EXCLUSIVE Interview by Cara Gibney
“I didn’t know what we were gonna play, but we went into this monstrous version of “My Mountain”. I screamed at the top of my lungs and took the solo into no-man’s-land. It sounds like the speakers are gonna blow.”
Jeremy Nail was answering questions on working with Alejandro Escovedo, the producer of his recently released album My Mountain. Of course, that quote is just an extract, a brief out of context moment in time. Needless to say, there is more to how they worked together, and to the music they produced. There is more to their back story.
Four year ago Jeremy Nail was diagnosed with Sarcoma.
In 2014 his leg was amputated.
In 2016 he released My Mountain produced by Alejandro Escovedo
But there is much more to his story than that.
Nail is based in Austin, TX, and spent his childhood running around the Nail family ranch. Apparently the ranch is the size of Lubbock. I had to double check that with Nail himself – Lubbock? Really? “Yes” he replied, “there is a lot of open space.”
He is aware of the history of his family, and his place in it. He is a “seventh generation Texan” he told me. “I’m not sure where the Nail name comes from, but two Nail brothers came from England to help American colonists fight for independence from England. After the war, one brother stayed with the colonies and the other brother John Nail went to Tennessee. He and his family eventually made their way to Texas and settled in Ladonia, Texas, northeast of Dallas.”
The Nail ranch is a cattle ranch that Jeremy has worked, but there was another side to the family that ultimately influenced his upbringing. They were ranchers on the one hand, and purveyors of fine arts on the other. “It seems that many in my family were either one or the other. I worked summers out there growing up, but I was more drawn to art and music. They lived together because there is a mutual admiration and respect. Both require a great deal of work ethic.”
Other early influences were varied. “The first record on vinyl I heard was Michael Jackson’s Bad” he explained. “And I remember a Willie and Waylon record called ‘Clean Shirt’. My dad liked classical music as well as stuff like the Allman Brothers and Dire Straits.” Then Nail got into rock and grunge bands (think Smashing Pumpkins and Pearl Jam), before he “really got into songwriters like Steve Earle, Tom Petty and Townes Van Zandt. I really liked the stories and the way they wrote lyrics. It sounded like home to me.”
His song writing started when he was 16 or 17. “I started learning to write from friends who were good at it and listening to a lot of records.” Then on leaving school he moved to Lubbock to study Agri-Business at Texas Tech. However, this led on to other things way beyond the commercial principles of large scale agri-operations. “First time I played with a band was at Bash Riprock’s in Lubbock, Texas, when I was 21 or so” he told me. “It was fun, but I’m glad there’s not a tape of it.”
He’d got the bug. He attended South Plains College for three years of study, this time a student of Music. By 2005 he was in Austin working on his first album Letter. “I didn’t know many other musicians in Austin when I first moved here. After I made my first record, my producer, Mark Addison, introduced me to Harmoni Kelley. She helped me put the rest of the band together – Jeremy Nail and The Incidents – We played a lot around town and did some stuff regionally. It was a fun group of folks.”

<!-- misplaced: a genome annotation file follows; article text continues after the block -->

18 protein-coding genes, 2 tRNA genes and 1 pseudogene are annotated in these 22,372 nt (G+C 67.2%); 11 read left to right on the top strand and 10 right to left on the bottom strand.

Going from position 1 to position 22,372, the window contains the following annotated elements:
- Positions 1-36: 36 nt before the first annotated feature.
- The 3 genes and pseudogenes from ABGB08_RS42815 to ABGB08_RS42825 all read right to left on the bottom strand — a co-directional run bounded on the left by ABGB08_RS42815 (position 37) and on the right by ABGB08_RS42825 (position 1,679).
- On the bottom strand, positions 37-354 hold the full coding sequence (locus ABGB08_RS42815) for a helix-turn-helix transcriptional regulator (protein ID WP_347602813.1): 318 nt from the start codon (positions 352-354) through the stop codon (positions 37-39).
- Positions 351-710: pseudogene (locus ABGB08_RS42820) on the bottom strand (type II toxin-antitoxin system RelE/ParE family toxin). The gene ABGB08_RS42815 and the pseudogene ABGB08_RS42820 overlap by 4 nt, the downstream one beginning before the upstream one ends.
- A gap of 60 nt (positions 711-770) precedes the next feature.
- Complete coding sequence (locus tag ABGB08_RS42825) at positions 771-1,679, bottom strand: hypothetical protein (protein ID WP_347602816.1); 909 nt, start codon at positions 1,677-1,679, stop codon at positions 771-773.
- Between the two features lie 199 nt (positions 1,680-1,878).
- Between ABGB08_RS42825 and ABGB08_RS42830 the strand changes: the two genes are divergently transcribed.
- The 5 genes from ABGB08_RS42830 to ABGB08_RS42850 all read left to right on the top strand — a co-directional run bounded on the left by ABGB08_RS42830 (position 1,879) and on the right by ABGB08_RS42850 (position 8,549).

Nail would go watch Alejandro Escovedo at The Continental Club in Austin. He “absorbed a lot of his (Escovedo ‘s) music by watching his band countless times … just being a fan. I knew the certain inflections that were inside those songs.” Then in 2013 Nail’s journey took a particular path. “We have a mutual friend who suggested me to Alejandro when he was looking for a replacement. I got the call and played a show with his band in Norman, Oklahoma.”
It goes without saying that this was a big deal. “I was nervous going in … was a little worried because I’m not really a “lead guitarist”. Somehow, it worked and I remember us sounding great that day in Norman.” After just one gig Escovedo invited Nail to join him on his upcoming world tour. “We hit it off and had a great time when I first played with his band.”
However, life is what happens while you are busy making other plans, and soon after this, Nail received the sarcoma diagnosis. Life as he knew it stopped. Young, active, talented and on the road to living his dream – everything shifted. The radiation and other treatment couldn’t change the tide enough, and he had to have his leg amputated.
Recovery from a life threatening, life changing event like this of course isn’t just physical. He did need learn how to walk with his prosthetic limb, and take care of a body battered and bleached from his illness. He also needed to come back; start working on what he loves.
When Nail became ill, Escovedo was on a world tour, but they both managed to stay in touch. In January of 2015, Alejandro invited Jeremy to his show in the Moody Theater. From that point Escovedo’s wise counsel guided Nail through the creation of songs that unsparingly deal with the events that Nail had just lived through. Escovedo went on to produce the resulting album.